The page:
Thursday, October 15, 2009

A Movie a Day: Zabriskie Point (Michelangelo Antonioni, 1970)

One of the great debates in film is intent vs. outcome. If a writer or director intends one message, but another is conveyed, how should it be evaluated? I've always been of the opinion that a film is what it is. the best of intentions shouldn't matter if a film is just crap. On the flipside, a film crudely made for profit with almost no artistic intent can still emerge a great film.

Zabriskie Point reaffirmed by stance. From everything I can suss out in the film and what little I've read of behind-the-scenes information, Antonioni was really trying to make a film that genuinely embraced the hippie culture's revolution against the establishment as a way to totally eviscerate American culture. The extent to which this actually works is mixed - some moments come off as truly inspired, in which these characters and their way of life seems almost noble and certainly necessary. But there's also a fair chunk that's just plain silly, especially a lot of the dialogue these poor actors were saddled with, which just reeks of the screenwriters saying, "Groovy? That's something the kids say, right?"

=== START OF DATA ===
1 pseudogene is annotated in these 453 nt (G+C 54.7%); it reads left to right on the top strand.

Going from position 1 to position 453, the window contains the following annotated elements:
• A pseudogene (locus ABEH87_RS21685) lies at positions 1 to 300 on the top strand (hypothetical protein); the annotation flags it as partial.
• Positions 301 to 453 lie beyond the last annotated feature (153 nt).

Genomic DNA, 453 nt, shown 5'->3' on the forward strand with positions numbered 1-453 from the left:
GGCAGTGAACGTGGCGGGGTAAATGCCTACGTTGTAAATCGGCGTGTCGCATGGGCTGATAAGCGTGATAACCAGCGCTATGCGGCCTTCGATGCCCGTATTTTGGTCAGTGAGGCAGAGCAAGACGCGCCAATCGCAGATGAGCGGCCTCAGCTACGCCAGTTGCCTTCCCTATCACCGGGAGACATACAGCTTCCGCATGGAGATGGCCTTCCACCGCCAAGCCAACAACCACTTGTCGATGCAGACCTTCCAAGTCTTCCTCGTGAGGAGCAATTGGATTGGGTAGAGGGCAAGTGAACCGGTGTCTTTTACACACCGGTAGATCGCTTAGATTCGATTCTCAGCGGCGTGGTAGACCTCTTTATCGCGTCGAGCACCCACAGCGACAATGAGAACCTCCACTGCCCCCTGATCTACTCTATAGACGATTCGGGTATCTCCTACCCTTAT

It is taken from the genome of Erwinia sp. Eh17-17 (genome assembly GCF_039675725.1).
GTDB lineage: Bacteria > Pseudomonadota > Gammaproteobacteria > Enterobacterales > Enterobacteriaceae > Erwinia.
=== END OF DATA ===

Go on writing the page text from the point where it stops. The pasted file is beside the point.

It doesn't help that the leads, Mark Frechette and Daria Halprin, are so completely not up to their task. Frechette manages to get by because his character seems to genuinely not actively care about anything, so non-acting sort of works in a roundabout way (this is where we start to see the outcome work, even when the intent doesn't), but Halprin is totally lost, unable to give a single line an ounce of weight.

So what we end up with is a portrait of the death of hippie culture, what Antonioni (or the film anyway) sees as the failure America's last chance at regaining anything remotely resembling essential. Throughout the film, Mark, Daria (their characters are named after them), and their comrades make attempts to overthrow the system and get back to their roots, not as Americans but as people, but come up short, either because what was momentarily fulfilling has little resonance, or because The Man shut them down.

I have little doubt that Antonioni intended for those fleeting moments to have more resonance, but they don't, and in turn, the unused ending of an airplane writing the words "Fuck You, America" have even more importance. Aside from his intent to totally skewer comsumarism, materialism, and mainstream culture, Antonioni accidentally tore everything apart. And, in its own way, the film is better for it.

Any way you slice it, though, the film is a challenging, original piece of provative art, far more complex, terrifying, and artistically thrilling than most of what passes for art, these days or any other.

Oh, and it's Antonioni, so it's God damn beautiful to look at.

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